Suppose we want to uniquely identify each mode by a number (handy for computers!). 'Binary' is a way of counting that only uses the digits '0' and '1'. So we can use a 12-digit binary number to represent a mode, where the twelve digits correspond to the twelve steps of the chromatic scale, and '1' means 'include the note' and '0' means 'don't'. Then, for the Ionian (Major) mode we would have:
If one converts this binary number to our usual base-10, the result is 2773. So in our example, the number listed under the mode label 'Ionian' is 2773.
You'll notice, however, that we're deriving the 'canonic mode number' by assigning the lowest note in the scale the most significant place in the number. (In the decimal number '123', '1' is in the most significant place — the 100's place whereas '3' is in the least significant place — the 1's place.) Instead of assigning the lowest note to the most significant binary place, one could instead assign the lowest note to the least significant binary place. Using the major scale example again, that would like:
This is just like the issue in computer engineering of 'big-endian' vs. 'little-endian' (see Wikipedia). So let's agree:
For Big-endian the highest notes are in the least significant places of our binary representation. If one reads the binary representation of the scale left-to-right, this amounts to using an ascending scale when determining 1's and 0's.
For Little-endian the Lowest notes are in the Least significant places (notice the alliteration of L's). If one reads the binary representation of the scale left-to-right, this amounts to using a descending scale when determining 1's and 0's.
Since the note a perfect fifth above the seventh degree of this scale is not also in the scale, we say that this degree is imperfect. The number of perfect modes in a scale is its perfections, and the number of imperfect modes is its imperfections. Obviously "perfections + imperfections = N–notes".Thus, the major scale has 6 perfections and 1 imperfection.
And the pentatonic scale has 4 perfections:
There's only one scale with 0 imperfections (that is, perfections = N–notes) — the complete 12-note chromatic scale:
Interestingly, the diatonic scale is the only 7-note scale with only one imperfection (with a leap of 4 or less). The only other scales with only one imperfection are those that are super and subsets of the diatonic scale.
Of the 7-note scales with a leap of 2 semitones (like the diatonic scale), there are none with only 2 imperfections, only one with 3 imperfections the "ascending melodic minor" scale:
and only one with 4 imperfections the "harmonic minor" scale:
Here are tables listing the number of scales (with a leap of 4) having a given number of perfections and imperfections:
|Number of Perfections|
|Number of Imperfections|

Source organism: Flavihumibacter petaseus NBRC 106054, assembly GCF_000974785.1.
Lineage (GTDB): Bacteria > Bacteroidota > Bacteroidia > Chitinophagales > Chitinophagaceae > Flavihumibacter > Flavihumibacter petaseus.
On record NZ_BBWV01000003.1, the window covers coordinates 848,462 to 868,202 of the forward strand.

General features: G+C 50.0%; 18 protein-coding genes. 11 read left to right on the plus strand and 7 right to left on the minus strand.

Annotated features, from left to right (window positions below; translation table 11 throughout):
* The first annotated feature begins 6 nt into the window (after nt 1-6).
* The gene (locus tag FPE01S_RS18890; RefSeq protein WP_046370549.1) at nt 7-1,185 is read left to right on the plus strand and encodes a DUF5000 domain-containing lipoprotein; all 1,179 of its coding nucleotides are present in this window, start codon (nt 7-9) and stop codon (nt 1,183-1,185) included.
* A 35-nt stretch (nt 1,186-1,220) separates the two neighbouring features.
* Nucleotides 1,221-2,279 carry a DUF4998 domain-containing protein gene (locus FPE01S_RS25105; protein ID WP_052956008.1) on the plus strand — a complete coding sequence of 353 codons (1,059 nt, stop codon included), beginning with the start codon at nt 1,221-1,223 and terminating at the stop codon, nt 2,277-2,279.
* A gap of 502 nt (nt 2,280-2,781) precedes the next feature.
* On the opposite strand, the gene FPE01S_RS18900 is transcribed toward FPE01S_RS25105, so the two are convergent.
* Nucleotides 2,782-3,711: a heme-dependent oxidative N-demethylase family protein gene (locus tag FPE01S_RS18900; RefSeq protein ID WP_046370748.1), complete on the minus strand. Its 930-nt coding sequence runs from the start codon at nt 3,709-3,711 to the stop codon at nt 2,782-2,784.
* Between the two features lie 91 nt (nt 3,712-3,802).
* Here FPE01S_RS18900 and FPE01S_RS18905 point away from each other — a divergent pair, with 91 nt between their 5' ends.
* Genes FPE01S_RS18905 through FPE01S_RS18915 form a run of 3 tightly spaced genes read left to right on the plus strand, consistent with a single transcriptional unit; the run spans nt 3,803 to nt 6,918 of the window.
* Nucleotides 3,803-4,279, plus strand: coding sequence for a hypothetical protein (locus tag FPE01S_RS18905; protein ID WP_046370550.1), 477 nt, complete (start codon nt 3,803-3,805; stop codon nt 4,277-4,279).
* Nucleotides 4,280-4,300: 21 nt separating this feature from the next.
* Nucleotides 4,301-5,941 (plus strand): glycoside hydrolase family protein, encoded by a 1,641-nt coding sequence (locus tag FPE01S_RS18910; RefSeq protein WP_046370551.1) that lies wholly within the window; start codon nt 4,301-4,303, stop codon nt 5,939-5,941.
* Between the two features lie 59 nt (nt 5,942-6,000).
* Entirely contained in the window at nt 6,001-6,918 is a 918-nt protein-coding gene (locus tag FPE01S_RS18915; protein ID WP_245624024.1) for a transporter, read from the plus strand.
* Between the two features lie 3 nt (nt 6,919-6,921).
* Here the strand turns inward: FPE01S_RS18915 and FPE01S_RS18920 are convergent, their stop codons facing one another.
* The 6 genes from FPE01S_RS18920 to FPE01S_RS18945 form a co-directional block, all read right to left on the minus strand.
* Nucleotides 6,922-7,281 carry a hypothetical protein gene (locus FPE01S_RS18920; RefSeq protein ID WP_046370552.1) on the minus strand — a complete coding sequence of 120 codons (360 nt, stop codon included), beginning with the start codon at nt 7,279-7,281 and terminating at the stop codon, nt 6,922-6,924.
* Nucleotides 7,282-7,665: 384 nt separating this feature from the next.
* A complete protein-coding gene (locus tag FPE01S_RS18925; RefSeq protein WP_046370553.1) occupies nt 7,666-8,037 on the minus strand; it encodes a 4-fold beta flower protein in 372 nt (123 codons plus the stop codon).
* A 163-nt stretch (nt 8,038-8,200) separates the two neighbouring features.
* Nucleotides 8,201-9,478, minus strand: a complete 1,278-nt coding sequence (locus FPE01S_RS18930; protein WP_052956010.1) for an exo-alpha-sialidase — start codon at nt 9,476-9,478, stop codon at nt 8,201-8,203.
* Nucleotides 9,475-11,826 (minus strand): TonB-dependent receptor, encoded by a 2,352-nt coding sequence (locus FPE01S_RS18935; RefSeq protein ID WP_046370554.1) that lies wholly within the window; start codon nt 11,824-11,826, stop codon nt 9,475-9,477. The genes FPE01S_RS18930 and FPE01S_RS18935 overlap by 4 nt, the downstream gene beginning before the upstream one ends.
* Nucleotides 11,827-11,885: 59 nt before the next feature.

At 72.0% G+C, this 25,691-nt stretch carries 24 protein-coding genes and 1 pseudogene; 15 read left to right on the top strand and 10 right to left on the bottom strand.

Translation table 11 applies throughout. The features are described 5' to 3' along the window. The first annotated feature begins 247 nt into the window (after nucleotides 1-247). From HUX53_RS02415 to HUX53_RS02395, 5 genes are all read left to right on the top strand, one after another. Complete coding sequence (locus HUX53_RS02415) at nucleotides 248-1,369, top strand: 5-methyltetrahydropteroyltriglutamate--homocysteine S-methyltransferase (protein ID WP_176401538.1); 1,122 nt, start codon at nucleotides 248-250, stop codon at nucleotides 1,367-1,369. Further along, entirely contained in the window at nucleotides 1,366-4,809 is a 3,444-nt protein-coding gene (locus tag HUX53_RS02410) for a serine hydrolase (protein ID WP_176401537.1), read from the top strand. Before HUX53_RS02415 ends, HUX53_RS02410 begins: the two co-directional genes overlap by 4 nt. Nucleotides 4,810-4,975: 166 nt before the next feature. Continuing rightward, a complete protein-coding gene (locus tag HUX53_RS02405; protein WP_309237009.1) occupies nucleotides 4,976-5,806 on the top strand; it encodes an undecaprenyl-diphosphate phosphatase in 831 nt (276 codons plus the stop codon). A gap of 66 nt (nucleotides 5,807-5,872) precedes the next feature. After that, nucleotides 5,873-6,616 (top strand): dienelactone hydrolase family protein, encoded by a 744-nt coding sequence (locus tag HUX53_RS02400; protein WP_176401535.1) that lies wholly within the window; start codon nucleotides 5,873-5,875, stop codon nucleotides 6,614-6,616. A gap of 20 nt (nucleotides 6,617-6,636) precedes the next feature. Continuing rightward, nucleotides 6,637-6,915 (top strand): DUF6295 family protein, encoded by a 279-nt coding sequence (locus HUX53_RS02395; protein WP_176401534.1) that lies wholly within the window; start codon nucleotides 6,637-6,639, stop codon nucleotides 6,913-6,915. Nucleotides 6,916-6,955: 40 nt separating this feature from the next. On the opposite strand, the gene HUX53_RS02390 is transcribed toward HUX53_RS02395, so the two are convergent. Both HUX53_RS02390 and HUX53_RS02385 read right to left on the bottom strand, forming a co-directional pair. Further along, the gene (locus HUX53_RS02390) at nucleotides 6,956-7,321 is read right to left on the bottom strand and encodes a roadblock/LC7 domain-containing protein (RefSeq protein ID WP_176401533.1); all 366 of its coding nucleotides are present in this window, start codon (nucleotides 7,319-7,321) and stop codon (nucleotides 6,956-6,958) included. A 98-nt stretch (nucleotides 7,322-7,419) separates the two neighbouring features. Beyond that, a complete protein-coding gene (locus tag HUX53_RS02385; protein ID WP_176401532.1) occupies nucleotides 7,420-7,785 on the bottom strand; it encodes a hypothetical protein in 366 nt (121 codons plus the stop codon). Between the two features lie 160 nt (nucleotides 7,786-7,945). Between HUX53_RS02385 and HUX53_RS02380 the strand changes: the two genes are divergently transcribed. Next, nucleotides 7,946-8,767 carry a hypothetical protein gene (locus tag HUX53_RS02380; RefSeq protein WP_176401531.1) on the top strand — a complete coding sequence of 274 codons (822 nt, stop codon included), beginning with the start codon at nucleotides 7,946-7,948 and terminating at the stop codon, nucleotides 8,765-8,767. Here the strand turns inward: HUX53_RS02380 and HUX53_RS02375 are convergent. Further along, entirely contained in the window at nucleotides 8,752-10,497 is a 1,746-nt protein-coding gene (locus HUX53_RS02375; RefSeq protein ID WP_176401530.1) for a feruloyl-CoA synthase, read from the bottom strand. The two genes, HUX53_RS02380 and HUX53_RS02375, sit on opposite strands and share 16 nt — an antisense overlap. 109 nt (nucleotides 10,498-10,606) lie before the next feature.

In this website, the scales are listed in order of perfection (most perfect first), with the perfect degrees in each scale indicated by whole notes and the imperfect degrees indicated by sold notes (as in the examples above).
|Ionian (aka "major")||2,2,1,2,2,2,1|
|Aeolian (aka "minor")||2,1,2,2,1,2,2|
But there are scales where more than one mode is intervallically identical. For example, consider the diminished scale:
All the modes starting on odd degrees are intervallically identical (1,3,5,7). Namely, if you start on degree 1, 3, 5 or 7, the intervals of the scale are 2,1,2,1,2,1,2. Likewise all the modes starting on even degrees are intervalically identical (2,4,6,8) the intervals of the scale are 1,2,1,2,1,2,1. So the diminished scale only has 2 unique modes, even though it has 8 degrees.
Since the pattern repeats every 3 semitones, we say that the diminished scale is "symmetric at 3 semitones" or "symmetric at the minor third."
The whole tone scale only has one mode, even though it has 6 degrees in the scale. It is symmetric at 2 semitones (or a whole step).
Clearly a symmetric scale can only symmetric at an even divisor of 12, so we can only have scales symmetric at 2, 3, 4 and 6 semitones. Following is a table showing the number of symmetric scales (with a leap of 4 or less):
at 1 semitone
at 2 semitones
at 3 semitones
at 4 semitones
at 6 semitones
In this website, the scales are listed in order of number of perfections (most first), with the perfect degrees in each scale indicated by whole notes and the imperfect degrees indicated by sold notes (as in the examples above).
So, it would seem that all the animals in our modal musical garden need names. Therefore I have named them. There is at least this pattern: all the names of the 5-note names end in "-atonic" (for example, the "Pentatonic"), all the names of the 7-note scales end in "-ian" (for example, "Dorian"), and so on:
This naming convention was designed to preserve and be consistent with the common names "pentatonic" and the names of the ecclesiastical modes.